Why is there a rod licence?

The first national fishing licence was introduced in 1992. Before this each nationalised water authority issued its own and anglers had to buy one for each authority area they fished (which was not popular!).

The principle behind rod licences is that those who participate in and gain benefit from the sport should contribute to the cost of maintaining, developing and improving fisheries. The Environment Agency has been given the responsibility for carrying out much of this work and the income we receive from rod licence sales funds a portion of it.

The main work areas which licence payers help fund are:

regulation and enforcement

fisheries monitoring

promotion and advice

incident response and fish rescues

stocking and improvements (such as habitat improvements, fish passes, fisheries development and improvement)


We also provide advice to angling clubs, and last year we made over 2,000 site visits to give advice and attended 700 angling club meetings. To encourage new anglers into the sport we coached over 25,000 beginners at various events.

We can maximise rod licence income in two ways – by encouraging more anglers to participate and making sure all anglers buy a rod licence.

Rod licence checking

In the Midlands we have a team of dedicated fisheries enforcement officers. They are highly trained (in many areas to the same level as police officers), carry specialised equipment (stab vests, handcuffs, batons) and have a lot of knowledge and experience of angling. They are responsible for a range of enforcement duties – elver protection, salmon poaching, illegal fish introductions as well as rod licence compliance checks and enforcement.


This year in the Midlands they will check over 14,000 licences. All our rod licence work is intelligence-led. This means that we target our patrols on areas we believe we are more likely to find people without licences.

Our intelligence comes from a variety of sources, such as the previous history of sites, specific tip-offs, surveillance and incident reports. This is all assessed by our crime analyst who then devises a programme of targeted activity.

All the reports we receive about illegal fishing are fed into this process so even if we can’t respond immediately they all help in building our intelligence picture.

Bank Holiday blitz

Last weekend in the Midlands we carried out 761 rod licence checks at 51 different locations across 11 counties. As a result we reported 76 people for offences. These reports will now be processed by our national enforcement team who will decide whether we recommend to prosecute individuals.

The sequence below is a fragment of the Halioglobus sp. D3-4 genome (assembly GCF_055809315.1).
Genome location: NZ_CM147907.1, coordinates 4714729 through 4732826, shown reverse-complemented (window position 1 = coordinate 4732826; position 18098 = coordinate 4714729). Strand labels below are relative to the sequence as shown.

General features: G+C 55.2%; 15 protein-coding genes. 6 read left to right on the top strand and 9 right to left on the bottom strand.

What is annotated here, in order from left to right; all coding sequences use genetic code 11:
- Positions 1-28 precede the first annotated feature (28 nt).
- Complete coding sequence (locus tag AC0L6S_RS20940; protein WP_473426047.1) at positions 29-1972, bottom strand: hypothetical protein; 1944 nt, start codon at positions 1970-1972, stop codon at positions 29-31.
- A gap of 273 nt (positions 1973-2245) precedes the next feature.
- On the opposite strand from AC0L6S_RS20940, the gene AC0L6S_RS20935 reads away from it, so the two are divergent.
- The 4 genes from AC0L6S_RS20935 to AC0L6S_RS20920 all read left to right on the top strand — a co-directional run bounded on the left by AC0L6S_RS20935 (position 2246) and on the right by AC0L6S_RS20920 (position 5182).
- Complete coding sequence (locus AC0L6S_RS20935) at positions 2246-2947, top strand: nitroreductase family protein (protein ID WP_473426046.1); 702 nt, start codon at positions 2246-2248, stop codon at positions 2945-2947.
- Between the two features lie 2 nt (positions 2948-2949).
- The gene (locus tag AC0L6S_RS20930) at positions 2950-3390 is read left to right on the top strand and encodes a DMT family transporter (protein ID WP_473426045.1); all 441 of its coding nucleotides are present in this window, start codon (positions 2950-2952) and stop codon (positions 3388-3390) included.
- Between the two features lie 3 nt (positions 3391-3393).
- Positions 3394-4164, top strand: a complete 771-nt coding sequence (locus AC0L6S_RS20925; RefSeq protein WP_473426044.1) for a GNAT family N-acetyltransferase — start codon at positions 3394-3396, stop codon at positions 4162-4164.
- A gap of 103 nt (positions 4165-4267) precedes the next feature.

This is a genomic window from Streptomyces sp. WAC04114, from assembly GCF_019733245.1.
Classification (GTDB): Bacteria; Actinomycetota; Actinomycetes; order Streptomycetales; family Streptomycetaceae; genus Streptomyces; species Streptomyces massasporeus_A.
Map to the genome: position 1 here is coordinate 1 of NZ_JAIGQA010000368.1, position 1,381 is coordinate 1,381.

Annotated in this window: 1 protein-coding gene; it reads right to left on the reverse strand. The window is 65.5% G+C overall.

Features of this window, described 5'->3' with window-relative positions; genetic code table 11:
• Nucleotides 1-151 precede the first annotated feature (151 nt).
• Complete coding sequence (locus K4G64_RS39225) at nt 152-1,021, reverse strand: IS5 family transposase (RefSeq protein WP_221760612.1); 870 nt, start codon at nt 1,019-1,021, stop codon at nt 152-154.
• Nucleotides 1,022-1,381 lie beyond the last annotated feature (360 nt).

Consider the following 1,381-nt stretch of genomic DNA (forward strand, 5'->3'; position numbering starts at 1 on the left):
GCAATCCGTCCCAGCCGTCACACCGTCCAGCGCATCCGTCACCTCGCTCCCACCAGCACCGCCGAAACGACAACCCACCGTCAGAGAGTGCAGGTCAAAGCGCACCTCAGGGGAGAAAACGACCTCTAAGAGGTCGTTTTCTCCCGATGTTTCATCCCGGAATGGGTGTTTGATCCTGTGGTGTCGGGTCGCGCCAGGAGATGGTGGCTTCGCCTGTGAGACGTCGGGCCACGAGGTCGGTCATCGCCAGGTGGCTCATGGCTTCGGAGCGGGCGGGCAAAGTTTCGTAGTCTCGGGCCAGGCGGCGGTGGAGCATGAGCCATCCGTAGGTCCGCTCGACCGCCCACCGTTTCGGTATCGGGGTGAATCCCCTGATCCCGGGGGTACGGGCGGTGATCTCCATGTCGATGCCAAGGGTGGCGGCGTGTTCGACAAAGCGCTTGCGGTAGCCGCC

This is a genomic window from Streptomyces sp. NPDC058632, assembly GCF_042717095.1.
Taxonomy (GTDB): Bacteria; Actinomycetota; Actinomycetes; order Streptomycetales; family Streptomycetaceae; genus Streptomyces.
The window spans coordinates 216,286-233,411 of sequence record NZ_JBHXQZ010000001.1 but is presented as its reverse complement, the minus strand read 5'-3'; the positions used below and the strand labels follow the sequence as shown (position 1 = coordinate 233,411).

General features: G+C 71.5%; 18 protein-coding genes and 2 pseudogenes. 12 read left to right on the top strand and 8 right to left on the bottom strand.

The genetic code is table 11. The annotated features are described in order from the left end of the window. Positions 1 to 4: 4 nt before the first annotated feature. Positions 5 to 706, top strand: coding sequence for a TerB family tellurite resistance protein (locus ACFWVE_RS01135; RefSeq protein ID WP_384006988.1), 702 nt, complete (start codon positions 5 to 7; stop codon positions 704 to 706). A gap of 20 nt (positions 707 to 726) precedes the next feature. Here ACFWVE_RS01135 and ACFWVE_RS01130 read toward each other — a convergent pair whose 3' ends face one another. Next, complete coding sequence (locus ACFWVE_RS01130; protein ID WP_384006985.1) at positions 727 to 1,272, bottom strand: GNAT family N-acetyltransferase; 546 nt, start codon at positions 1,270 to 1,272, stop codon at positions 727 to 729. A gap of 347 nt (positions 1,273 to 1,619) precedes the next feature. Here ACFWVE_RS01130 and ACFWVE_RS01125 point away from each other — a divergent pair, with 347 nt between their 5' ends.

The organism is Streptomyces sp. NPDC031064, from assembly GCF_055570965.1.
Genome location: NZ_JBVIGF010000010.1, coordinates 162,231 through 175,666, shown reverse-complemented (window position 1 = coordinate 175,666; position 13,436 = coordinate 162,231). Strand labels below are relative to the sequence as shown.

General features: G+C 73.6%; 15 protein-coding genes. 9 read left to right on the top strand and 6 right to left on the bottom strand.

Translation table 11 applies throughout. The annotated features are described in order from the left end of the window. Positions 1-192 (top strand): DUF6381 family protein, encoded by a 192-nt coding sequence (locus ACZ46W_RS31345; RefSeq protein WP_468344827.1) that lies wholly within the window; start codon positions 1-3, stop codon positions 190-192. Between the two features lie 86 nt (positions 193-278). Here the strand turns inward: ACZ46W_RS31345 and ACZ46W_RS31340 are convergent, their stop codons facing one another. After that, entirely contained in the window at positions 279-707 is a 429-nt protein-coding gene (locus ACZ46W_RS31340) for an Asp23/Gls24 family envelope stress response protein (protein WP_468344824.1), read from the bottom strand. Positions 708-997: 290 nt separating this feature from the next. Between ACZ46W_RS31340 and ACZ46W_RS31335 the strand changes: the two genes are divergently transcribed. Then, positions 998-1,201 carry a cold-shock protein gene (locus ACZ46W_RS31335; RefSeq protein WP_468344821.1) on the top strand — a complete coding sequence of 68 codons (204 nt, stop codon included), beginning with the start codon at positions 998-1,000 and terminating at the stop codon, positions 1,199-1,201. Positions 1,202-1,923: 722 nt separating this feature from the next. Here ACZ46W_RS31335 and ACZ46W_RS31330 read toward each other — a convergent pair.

The figures reveal that we reported offences on 10% of all checks. We certainly don’t believe that 1 in 10 of all anglers are licence cheats and think that it reflects the fact that we are successfully targeting high evasion locations. Indeed in a couple of targeted hotspots near Scunthorpe and Gloucester last weekend we reported 50% of all anglers checked!

We have many more operations planned for this year so please have your licences ready! Remember, if you haven’t had your licence checked it may be that you’re fishing in fairly compliant locations. If you know different tell us – you know who to call (0800 80 70 60)!

Rod licences – questions and answers http://www.environment-agency.gov.uk/homeandleisure/recreation/fishing/38081.aspx

Buy your licence online here http://www.environment-agency.gov.uk/homeandleisure/recreation/fishing/31497.aspx

Where your money goes http://www.environment-agency.gov.uk/static/documents/Leisure/Annual_report_summary_-_final_-_combined.pdf

Gardening skills to help fish

On Tuesday 25th March representatives from eight angling clubs, from the Shrewsbury area and further afield, met on the River Roden north of Shrewsbury for a demonstration day of river habitat restoration techniques using large woody debris. The day was organised by Environment Agency Fisheries staff in conjunction with the Wild Trout Trust, with the aim of providing representatives from local angling clubs (and partners such as the Severn Rivers Trust) the opportunity to witness and take part in practical demonstrations of techniques, which they could then put to use in future back on their own stretches of river.